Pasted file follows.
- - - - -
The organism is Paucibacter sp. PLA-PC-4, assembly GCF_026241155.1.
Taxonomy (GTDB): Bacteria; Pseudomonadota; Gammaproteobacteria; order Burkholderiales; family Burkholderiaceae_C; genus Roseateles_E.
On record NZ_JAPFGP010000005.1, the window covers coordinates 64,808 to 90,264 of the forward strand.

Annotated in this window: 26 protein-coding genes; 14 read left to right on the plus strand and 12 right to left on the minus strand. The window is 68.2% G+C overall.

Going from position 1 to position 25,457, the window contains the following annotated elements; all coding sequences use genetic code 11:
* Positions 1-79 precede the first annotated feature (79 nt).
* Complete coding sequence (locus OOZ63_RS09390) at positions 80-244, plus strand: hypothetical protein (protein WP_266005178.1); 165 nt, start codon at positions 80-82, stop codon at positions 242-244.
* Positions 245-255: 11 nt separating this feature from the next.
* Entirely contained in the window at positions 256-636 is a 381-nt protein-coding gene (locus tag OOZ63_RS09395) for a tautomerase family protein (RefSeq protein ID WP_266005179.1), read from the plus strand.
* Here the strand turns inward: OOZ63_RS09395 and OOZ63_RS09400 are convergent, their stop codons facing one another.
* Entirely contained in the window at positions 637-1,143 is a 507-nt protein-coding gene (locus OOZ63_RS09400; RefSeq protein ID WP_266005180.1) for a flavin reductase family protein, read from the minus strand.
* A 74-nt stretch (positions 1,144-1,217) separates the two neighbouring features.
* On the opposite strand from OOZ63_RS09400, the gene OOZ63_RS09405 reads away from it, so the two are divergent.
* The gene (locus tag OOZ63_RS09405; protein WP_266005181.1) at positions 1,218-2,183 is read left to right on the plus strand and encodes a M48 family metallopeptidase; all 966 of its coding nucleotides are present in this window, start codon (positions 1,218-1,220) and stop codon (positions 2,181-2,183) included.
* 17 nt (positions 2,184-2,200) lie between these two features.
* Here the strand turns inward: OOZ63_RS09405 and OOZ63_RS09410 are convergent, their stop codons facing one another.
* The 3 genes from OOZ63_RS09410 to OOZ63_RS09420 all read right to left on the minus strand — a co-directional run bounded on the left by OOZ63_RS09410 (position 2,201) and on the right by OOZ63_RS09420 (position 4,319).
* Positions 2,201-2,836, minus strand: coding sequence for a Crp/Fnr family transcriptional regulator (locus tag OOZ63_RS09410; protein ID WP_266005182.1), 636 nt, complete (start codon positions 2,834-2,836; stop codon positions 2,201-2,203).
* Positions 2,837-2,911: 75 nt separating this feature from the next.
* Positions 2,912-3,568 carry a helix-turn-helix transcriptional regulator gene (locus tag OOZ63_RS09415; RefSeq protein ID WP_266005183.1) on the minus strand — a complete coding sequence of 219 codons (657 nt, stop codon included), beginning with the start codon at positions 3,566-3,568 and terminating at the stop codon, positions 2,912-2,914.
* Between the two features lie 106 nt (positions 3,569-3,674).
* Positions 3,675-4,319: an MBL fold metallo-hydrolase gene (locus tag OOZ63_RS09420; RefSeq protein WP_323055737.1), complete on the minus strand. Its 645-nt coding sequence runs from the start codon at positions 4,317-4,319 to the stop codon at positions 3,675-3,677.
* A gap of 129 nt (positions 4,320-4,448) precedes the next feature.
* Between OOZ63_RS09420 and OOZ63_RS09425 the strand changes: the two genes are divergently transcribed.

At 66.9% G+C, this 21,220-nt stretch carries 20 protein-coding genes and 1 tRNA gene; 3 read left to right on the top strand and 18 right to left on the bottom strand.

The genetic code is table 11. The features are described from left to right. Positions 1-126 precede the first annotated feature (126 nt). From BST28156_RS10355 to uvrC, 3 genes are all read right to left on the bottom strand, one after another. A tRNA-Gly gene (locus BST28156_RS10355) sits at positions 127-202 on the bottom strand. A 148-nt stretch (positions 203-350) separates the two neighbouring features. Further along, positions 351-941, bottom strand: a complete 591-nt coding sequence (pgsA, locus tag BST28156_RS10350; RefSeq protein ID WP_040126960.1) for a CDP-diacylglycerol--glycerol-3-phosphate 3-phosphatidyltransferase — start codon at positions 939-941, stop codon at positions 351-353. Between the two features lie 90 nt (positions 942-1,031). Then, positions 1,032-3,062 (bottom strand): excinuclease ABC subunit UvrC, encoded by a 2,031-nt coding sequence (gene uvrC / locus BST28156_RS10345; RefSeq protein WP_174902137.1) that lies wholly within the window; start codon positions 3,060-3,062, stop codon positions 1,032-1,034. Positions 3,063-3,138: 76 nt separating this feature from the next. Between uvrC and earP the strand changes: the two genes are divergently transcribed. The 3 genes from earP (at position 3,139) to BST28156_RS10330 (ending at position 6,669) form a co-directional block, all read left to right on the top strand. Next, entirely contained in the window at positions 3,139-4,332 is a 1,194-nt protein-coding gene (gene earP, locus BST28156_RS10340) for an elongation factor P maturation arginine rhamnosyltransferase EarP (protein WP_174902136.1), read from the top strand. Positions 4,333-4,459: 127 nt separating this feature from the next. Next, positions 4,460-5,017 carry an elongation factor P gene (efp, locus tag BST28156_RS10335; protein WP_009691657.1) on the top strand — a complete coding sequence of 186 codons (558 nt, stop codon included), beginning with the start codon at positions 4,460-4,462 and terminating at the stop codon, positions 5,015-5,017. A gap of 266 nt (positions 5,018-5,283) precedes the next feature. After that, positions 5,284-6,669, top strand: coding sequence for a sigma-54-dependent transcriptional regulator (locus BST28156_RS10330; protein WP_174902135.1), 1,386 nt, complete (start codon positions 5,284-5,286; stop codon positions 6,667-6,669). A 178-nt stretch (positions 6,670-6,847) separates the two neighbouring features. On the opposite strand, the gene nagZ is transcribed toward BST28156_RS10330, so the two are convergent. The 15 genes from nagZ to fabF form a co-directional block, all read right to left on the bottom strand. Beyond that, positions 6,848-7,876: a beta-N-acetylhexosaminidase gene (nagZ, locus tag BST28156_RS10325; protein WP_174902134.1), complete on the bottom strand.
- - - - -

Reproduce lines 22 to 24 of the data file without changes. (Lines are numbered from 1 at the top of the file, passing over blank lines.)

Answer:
* Positions 3,675-4,319: an MBL fold metallo-hydrolase gene (locus tag OOZ63_RS09420; RefSeq protein WP_323055737.1), complete on the minus strand. Its 645-nt coding sequence runs from the start codon at positions 4,317-4,319 to the stop codon at positions 3,675-3,677.
* A gap of 129 nt (positions 4,320-4,448) precedes the next feature.
* Between OOZ63_RS09420 and OOZ63_RS09425 the strand changes: the two genes are divergently transcribed.